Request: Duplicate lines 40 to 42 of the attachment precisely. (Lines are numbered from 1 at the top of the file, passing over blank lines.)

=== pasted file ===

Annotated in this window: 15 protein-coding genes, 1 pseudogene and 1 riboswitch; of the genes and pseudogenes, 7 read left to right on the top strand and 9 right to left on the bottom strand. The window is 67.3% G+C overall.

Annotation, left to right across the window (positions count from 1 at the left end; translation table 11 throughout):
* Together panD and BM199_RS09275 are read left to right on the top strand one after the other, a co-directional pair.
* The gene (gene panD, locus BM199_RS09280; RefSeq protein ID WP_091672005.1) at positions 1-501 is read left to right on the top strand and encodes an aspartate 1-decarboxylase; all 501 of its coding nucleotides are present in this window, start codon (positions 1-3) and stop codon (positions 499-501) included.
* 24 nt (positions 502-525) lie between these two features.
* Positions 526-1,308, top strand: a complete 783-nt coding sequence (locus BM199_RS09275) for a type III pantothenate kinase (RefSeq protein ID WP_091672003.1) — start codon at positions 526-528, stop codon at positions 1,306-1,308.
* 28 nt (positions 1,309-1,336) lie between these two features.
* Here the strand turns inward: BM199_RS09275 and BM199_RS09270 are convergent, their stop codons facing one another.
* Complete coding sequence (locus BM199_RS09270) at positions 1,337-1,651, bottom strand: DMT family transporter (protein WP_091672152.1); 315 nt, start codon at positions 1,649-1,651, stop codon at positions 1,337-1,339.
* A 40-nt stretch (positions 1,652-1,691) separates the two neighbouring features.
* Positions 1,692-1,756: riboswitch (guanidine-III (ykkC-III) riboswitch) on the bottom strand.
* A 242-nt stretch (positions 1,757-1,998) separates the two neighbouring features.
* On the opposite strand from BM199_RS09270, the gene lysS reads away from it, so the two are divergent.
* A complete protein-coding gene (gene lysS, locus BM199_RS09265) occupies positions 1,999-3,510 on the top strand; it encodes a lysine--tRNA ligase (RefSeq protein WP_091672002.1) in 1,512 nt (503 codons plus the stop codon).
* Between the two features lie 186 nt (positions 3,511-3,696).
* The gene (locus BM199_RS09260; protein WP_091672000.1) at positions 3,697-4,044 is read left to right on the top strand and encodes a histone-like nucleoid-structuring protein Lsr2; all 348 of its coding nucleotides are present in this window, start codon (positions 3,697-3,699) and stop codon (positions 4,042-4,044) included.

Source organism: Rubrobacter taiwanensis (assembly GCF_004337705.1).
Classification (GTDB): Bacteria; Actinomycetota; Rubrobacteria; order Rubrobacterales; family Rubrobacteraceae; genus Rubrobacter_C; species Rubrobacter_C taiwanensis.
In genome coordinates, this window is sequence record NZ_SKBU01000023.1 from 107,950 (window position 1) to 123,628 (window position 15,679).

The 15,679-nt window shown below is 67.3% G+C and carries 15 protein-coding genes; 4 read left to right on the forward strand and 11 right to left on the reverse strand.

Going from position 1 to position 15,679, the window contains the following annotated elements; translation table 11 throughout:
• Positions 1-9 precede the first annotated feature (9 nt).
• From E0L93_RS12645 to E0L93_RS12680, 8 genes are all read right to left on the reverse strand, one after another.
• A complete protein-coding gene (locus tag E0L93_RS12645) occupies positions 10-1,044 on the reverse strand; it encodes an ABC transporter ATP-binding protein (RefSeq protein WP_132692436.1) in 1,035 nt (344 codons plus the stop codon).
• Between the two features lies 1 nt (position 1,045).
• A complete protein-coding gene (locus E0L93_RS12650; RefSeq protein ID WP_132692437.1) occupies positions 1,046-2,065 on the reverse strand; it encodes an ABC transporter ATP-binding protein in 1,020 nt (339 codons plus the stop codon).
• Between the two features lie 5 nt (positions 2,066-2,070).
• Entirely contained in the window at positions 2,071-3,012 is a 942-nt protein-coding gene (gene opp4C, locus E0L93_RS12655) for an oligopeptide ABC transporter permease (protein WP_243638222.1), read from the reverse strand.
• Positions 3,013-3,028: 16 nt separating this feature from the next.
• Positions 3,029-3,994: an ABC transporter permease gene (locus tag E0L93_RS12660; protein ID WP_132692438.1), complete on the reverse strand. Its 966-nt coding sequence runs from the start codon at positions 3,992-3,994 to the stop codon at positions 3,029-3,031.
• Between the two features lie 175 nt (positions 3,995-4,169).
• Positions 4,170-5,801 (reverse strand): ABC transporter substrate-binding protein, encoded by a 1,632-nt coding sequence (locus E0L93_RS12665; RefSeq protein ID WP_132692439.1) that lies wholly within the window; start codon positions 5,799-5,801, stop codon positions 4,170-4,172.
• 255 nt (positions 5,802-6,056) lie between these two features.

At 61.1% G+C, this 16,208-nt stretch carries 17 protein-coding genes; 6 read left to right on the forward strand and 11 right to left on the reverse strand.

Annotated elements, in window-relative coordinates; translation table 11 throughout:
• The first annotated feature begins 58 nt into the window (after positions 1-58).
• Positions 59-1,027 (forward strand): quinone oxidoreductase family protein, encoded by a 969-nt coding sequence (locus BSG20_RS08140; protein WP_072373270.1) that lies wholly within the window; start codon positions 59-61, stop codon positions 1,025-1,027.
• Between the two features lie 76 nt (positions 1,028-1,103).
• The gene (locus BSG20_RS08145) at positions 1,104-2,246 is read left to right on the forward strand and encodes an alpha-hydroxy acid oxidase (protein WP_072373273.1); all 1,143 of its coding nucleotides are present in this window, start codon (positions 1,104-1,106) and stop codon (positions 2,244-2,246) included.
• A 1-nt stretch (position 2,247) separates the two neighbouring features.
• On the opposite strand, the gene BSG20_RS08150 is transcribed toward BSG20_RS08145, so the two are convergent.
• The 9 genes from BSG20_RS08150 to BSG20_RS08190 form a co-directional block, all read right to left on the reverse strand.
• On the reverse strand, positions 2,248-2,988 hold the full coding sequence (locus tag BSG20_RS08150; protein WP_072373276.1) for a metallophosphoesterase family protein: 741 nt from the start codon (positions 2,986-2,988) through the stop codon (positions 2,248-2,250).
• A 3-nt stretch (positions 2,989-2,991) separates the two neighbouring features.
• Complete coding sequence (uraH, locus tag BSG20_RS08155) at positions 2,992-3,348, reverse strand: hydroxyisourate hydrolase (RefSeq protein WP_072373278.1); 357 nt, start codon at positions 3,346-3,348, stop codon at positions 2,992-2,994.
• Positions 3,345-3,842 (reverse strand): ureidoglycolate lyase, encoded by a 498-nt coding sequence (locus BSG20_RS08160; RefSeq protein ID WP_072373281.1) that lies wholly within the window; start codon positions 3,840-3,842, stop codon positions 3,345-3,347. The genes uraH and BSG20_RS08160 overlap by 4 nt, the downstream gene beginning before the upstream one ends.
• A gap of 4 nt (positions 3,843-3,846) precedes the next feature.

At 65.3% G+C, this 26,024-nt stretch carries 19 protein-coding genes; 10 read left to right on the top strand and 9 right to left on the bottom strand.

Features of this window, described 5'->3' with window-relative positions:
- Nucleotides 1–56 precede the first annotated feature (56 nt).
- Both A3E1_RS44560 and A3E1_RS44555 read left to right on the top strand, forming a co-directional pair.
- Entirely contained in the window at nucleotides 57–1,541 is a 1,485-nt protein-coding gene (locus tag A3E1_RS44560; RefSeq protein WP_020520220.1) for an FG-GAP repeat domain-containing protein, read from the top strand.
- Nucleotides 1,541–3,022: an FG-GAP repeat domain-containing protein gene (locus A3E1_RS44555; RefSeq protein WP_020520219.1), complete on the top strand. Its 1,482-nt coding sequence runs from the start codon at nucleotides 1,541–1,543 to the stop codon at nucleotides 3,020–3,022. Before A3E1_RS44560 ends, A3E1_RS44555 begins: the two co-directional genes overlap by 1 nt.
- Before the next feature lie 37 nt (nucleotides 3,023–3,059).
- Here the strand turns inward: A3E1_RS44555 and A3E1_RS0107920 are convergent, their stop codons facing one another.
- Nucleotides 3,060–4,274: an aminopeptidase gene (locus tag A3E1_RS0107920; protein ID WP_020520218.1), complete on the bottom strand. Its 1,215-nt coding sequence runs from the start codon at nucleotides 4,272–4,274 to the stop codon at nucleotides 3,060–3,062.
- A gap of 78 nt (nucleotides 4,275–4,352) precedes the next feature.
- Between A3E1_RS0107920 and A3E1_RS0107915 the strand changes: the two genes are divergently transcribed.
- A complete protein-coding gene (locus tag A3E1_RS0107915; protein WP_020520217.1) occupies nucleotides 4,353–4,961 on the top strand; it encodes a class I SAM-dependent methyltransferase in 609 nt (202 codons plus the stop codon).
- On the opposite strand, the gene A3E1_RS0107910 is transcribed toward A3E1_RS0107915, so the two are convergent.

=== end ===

• A 1-nt stretch (position 2,247) separates the two neighbouring features.
• On the opposite strand, the gene BSG20_RS08150 is transcribed toward BSG20_RS08145, so the two are convergent.
• The 9 genes from BSG20_RS08150 to BSG20_RS08190 form a co-directional block, all read right to left on the reverse strand.